This is not a surprise. Whenever private forces take over a public asset, looting is the inevitable result:
Last March, the Network for Public Education released a report showing that the federal government has lost a billion dollars to charter school waste and fraud. But the organization had not stopped sifting through the data. Their follow-up report, “Still Asleep At The Wheel: How the Federal Charter Schools Program Results in as Pileup of Fraud ands Waste,” reveals that the situation is even worse than shown in the first report, while laying out more state by state details. Particularly striking—the vast amount of money that has been wasted on ghost schools that never served.
NPE is a group co-founded by Diane Ravitch, the Bush-era Assistant Secretary of Education who has since become an outspoken critic of education reform. The organization’s executive director is Carol Burris, a former award-winning New York principal. Burris was the primary author of this report.
The reports examine what happened to money disbursed by the Federal Charter Fund, a charter grant source created in 1994 as part of the Elementary and Secondary Education Act (ESEA). Since 1995, it has handed out almost $4 billion.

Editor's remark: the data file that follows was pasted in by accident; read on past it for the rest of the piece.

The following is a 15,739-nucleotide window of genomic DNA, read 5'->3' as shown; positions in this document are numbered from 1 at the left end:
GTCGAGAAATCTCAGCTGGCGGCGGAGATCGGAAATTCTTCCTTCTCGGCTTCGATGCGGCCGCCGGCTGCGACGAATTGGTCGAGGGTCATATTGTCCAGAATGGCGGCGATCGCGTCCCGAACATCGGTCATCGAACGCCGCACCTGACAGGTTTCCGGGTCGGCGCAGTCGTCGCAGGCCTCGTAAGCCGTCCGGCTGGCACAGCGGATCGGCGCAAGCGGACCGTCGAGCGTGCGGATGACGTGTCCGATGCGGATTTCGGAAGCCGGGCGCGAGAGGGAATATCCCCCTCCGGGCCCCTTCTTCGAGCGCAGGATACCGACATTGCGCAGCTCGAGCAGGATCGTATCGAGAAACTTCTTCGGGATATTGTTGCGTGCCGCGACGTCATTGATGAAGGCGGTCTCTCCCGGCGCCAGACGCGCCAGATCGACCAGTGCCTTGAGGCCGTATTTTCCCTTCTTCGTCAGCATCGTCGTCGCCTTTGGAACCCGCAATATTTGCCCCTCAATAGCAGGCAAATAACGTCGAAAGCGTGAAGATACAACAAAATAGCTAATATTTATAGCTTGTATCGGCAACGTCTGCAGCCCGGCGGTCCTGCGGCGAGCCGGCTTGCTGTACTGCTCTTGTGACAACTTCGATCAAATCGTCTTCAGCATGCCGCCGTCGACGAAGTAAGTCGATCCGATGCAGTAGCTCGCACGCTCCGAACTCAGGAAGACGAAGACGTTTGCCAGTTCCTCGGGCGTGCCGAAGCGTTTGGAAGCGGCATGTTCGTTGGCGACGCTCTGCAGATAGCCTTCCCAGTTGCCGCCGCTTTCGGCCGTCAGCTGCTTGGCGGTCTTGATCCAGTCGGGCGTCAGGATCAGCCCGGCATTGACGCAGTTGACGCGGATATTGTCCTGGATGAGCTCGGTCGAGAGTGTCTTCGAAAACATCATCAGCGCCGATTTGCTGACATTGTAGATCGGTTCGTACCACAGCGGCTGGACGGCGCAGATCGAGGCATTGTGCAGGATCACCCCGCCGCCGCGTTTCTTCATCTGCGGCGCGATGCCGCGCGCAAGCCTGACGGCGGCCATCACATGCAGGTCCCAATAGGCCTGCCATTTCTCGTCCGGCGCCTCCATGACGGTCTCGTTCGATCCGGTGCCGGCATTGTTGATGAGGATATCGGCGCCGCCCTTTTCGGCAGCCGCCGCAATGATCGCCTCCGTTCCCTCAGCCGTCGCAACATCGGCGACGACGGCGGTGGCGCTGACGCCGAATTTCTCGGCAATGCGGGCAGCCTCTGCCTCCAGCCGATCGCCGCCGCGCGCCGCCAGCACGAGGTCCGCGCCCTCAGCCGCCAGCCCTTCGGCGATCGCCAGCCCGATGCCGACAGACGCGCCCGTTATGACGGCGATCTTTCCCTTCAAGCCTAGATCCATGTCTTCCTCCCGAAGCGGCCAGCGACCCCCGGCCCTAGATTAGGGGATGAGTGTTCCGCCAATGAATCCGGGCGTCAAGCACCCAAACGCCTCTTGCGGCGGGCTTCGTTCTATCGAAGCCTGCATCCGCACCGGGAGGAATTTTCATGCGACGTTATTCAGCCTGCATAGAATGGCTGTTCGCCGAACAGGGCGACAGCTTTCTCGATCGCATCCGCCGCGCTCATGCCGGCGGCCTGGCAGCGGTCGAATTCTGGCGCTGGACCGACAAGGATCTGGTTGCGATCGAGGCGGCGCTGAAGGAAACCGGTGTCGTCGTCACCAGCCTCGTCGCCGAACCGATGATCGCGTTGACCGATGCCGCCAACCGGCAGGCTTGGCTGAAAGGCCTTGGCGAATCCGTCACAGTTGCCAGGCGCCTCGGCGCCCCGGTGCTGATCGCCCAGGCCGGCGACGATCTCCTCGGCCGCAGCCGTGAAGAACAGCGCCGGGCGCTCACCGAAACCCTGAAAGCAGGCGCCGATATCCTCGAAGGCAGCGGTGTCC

Some new findings in this follow-up report:
The original report underestimated the number of charters that had taken federal grant funds and then either closed or never opened at all. That report found 1,000 such charters; the number now appears to be closer to 1,800. That means the failure rate is close to 37% nationally. Michigan gave grants of at least $100,000 to 72 schools that never opened at all; California gave grants to 61 unopened schools. Those two states alone account for over $16 million dollars spent without educating a single child. A grand total of 537 schools never actually opened; tax dollars spent on literally nothing.
The charter school system is constructed for two purposes: Breaking teachers’ unions, and allowing finance types to loot taxpayer money.